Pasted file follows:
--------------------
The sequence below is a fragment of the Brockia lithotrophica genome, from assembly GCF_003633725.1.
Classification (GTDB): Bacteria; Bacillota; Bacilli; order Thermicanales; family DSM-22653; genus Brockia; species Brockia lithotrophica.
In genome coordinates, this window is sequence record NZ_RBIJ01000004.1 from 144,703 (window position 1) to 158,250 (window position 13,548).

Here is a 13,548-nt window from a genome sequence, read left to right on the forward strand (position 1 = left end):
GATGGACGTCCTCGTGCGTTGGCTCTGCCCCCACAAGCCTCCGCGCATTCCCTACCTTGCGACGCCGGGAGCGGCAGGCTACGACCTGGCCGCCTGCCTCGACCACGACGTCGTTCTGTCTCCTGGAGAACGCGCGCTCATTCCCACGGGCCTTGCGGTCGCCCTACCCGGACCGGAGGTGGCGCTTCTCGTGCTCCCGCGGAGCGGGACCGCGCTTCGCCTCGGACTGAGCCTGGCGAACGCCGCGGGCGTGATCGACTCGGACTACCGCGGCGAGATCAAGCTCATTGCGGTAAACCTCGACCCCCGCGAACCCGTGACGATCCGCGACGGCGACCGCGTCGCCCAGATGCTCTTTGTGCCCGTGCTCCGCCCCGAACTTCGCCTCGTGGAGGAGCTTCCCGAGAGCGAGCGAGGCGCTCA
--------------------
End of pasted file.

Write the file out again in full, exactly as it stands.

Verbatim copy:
The sequence below is a fragment of the Brockia lithotrophica genome, from assembly GCF_003633725.1.
Classification (GTDB): Bacteria; Bacillota; Bacilli; order Thermicanales; family DSM-22653; genus Brockia; species Brockia lithotrophica.
In genome coordinates, this window is sequence record NZ_RBIJ01000004.1 from 144,703 (window position 1) to 158,250 (window position 13,548).

Here is a 13,548-nt window from a genome sequence, read left to right on the forward strand (position 1 = left end):
GATGGACGTCCTCGTGCGTTGGCTCTGCCCCCACAAGCCTCCGCGCATTCCCTACCTTGCGACGCCGGGAGCGGCAGGCTACGACCTGGCCGCCTGCCTCGACCACGACGTCGTTCTGTCTCCTGGAGAACGCGCGCTCATTCCCACGGGCCTTGCGGTCGCCCTACCCGGACCGGAGGTGGCGCTTCTCGTGCTCCCGCGGAGCGGGACCGCGCTTCGCCTCGGACTGAGCCTGGCGAACGCCGCGGGCGTGATCGACTCGGACTACCGCGGCGAGATCAAGCTCATTGCGGTAAACCTCGACCCCCGCGAACCCGTGACGATCCGCGACGGCGACCGCGTCGCCCAGATGCTCTTTGTGCCCGTGCTCCGCCCCGAACTTCGCCTCGTGGAGGAGCTTCCCGAGAGCGAGCGAGGCGCTCA